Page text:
The Effect of Heat Stress on Animal Productivity

Generally heat stress result in increase in the blood volume and a decline in red blood count. However, longtime heat stress at moderate level leads to haemo-concentration as a result of heat loss.

Heat loss also creates an acid surplus due to formation of lactate, metabolic or respiratory acidiosis which may exhaust the bicarbonate buffer system of the blood resulting in a fall of Pᴴ. The increase in blood volume also leads to a drop in total protein concentration. 

The decline in tyroxine secretion is accompanied by increase in ACTH (growth hormone) released and also induces the release of vasopressin from the posterior pituitary gland.

Other effects of heat stress on specific productive parameters are discussed as follow:

1. Effect of heat of reproductive Function: In the male, heat stress impairs testicular function resulting in depressed spermatogenesis, lower testosterone function before leydig cell, delayed puberty and decrease libido. There is also an increase in sperm abnormalities and impaired integrity of sertoli cells.

Heating the testises to abnormally high temperature cause a complete cessation of spermatogenesis. There is also a decline in sperm mobility, sperm density and fluctuation in seminal Pᴴ.

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In female animals there is delayed puberty, reduce ovulation rate increased incident of silent heat. Short oestrous and prolonged oestrous cycle. Other effect are reduced conception rate, increased rate of embryonic mortality, increases of abortion and therefore depresses little size, low birth rate, poor growth rate and poor lactation.  

2. Effect of Light on Reproduction: Certain animals are seasonal breeders while other breed throughout the year. Experiments have shown that exposing sheep to constant photoperiod reduces spermatogenesis and if the photoperiod is reduced to 13 hours daily there is increase in ovulation rate.

Seasonal fluctuation in day length is an important factor affecting the length of breeding in some other parts of the world except the tropics. In ewes the constant photoperiod is not as efficient as reducing photoperiod in inducing oestrus.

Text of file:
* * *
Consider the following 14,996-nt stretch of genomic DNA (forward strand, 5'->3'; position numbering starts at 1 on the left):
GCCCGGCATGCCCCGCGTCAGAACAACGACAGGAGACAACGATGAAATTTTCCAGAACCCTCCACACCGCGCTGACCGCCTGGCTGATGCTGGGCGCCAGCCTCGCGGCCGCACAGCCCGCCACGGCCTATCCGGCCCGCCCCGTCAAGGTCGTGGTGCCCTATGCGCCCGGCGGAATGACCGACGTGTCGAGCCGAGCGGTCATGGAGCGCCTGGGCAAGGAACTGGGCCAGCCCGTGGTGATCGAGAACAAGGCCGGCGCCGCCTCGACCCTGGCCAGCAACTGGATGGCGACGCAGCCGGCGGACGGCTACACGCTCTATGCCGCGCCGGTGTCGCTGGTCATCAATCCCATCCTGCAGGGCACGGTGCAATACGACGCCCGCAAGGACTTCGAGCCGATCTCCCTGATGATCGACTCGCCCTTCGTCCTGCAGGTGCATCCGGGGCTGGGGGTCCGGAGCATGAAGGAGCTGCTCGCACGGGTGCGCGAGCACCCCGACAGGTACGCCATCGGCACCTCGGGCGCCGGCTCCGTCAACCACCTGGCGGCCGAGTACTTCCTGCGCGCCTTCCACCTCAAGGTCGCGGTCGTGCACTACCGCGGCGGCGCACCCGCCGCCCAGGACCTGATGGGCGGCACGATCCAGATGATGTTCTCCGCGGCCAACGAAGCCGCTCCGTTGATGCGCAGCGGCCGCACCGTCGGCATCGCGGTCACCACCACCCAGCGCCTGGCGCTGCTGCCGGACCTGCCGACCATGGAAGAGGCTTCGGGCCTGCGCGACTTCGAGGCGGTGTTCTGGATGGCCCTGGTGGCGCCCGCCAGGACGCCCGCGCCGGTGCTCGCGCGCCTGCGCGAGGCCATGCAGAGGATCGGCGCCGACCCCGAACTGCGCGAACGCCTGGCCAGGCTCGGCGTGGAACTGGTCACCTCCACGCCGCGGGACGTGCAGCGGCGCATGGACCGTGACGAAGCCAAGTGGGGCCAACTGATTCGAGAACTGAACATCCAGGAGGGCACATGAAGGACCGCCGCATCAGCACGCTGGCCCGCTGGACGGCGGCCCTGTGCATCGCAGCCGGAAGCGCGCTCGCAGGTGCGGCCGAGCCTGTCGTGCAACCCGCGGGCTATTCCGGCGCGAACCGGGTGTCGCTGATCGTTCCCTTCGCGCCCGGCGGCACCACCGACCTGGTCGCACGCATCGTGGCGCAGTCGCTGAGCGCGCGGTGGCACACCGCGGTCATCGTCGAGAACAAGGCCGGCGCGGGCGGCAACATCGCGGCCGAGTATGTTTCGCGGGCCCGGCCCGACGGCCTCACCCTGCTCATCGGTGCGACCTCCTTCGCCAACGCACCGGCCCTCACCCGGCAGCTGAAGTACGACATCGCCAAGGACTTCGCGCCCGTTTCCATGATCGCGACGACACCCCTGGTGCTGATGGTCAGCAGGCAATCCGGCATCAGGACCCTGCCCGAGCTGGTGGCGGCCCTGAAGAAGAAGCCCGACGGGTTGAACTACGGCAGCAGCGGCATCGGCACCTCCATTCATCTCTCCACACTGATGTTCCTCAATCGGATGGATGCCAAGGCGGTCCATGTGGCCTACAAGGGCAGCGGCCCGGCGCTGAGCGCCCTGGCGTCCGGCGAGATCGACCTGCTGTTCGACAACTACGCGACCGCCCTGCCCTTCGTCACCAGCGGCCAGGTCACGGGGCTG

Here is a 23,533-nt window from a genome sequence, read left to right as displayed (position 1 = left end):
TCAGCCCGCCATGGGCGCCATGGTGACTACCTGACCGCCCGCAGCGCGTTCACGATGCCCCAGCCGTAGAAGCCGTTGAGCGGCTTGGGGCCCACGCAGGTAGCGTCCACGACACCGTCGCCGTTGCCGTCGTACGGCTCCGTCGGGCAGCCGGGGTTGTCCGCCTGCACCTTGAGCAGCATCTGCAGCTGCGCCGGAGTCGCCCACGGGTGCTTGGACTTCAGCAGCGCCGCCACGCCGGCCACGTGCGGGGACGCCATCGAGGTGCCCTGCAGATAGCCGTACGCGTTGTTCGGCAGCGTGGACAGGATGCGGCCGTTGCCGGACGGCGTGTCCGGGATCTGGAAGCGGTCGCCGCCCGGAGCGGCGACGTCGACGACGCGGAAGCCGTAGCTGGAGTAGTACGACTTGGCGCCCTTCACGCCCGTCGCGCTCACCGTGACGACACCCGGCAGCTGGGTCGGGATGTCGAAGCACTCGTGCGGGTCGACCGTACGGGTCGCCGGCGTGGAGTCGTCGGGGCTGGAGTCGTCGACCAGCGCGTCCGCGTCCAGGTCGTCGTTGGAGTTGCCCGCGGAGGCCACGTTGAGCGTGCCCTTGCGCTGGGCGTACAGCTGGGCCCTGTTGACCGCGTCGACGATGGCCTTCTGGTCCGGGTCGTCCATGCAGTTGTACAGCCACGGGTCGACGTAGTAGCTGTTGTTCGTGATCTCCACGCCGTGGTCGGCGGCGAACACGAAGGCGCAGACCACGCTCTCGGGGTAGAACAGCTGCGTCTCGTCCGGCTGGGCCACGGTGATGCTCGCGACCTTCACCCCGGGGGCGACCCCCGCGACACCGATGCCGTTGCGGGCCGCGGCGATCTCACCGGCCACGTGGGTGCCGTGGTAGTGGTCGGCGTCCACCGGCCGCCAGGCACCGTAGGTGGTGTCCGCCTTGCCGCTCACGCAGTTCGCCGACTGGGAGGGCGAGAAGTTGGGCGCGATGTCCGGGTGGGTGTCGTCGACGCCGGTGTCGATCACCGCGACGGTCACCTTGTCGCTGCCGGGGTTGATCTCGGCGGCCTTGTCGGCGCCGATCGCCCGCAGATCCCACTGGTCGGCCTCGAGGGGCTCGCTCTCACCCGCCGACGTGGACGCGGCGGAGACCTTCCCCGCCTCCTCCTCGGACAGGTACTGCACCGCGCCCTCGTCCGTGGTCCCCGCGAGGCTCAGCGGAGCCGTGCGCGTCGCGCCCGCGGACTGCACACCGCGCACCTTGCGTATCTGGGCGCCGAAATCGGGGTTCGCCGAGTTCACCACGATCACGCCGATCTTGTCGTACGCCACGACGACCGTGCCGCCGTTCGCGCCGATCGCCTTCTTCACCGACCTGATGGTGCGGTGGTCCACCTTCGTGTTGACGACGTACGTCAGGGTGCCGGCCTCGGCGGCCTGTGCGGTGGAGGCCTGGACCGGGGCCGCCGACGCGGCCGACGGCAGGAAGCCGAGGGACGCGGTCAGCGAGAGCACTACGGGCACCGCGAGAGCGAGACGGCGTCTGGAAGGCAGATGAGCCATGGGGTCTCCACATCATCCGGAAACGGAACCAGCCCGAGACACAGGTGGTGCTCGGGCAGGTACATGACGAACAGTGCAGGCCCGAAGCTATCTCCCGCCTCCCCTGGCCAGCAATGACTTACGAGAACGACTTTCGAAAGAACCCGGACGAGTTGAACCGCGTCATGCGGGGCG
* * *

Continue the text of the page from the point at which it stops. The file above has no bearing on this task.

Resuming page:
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3. Effect of Climate on Egg production: It has been demonstrated that among all factors affecting egg production, temperature, humidity and light play a major role. An increase in temper

ture above 27°C, reduce the number of egg laid per year and egg shell thickness. If temperature is above 27°C the shell thickness is reduced and the egg quality is reduced.

Of all the part produced, the yolk is the least susceptible to heat stress while the albumen is most susceptible to high relative humidity also lower egg production.

In birds, the control of sexual maturity depends largely on the pattern of photoperiod. Exposing bird to increasing day length is known to hasten sexual maturity while shorter day length delays sexual maturity.  Increasing the day length also causes an increase in the number of egg laid per year.

However, beyond certain period of day length, increasing the photoperiod will make the birth photo-refractory i.e. resistant to photoperiod with cessation of reproductive.

Summary / Conclusion

Animals living  in different ecologies of the world have for several decades and for every moment of the day developed means for coping with their environment as a matter of survival.

Farm animal expectedly must go beyond survival to improve their productivity notwithstanding the degree of stress to contend with.

Breeding or introduction of animal into an environment should recognize important adaptive traits and concepts that may help to achieve good performance. Consideration must be given to effect and adaptive mechanisms for different stress factor.    

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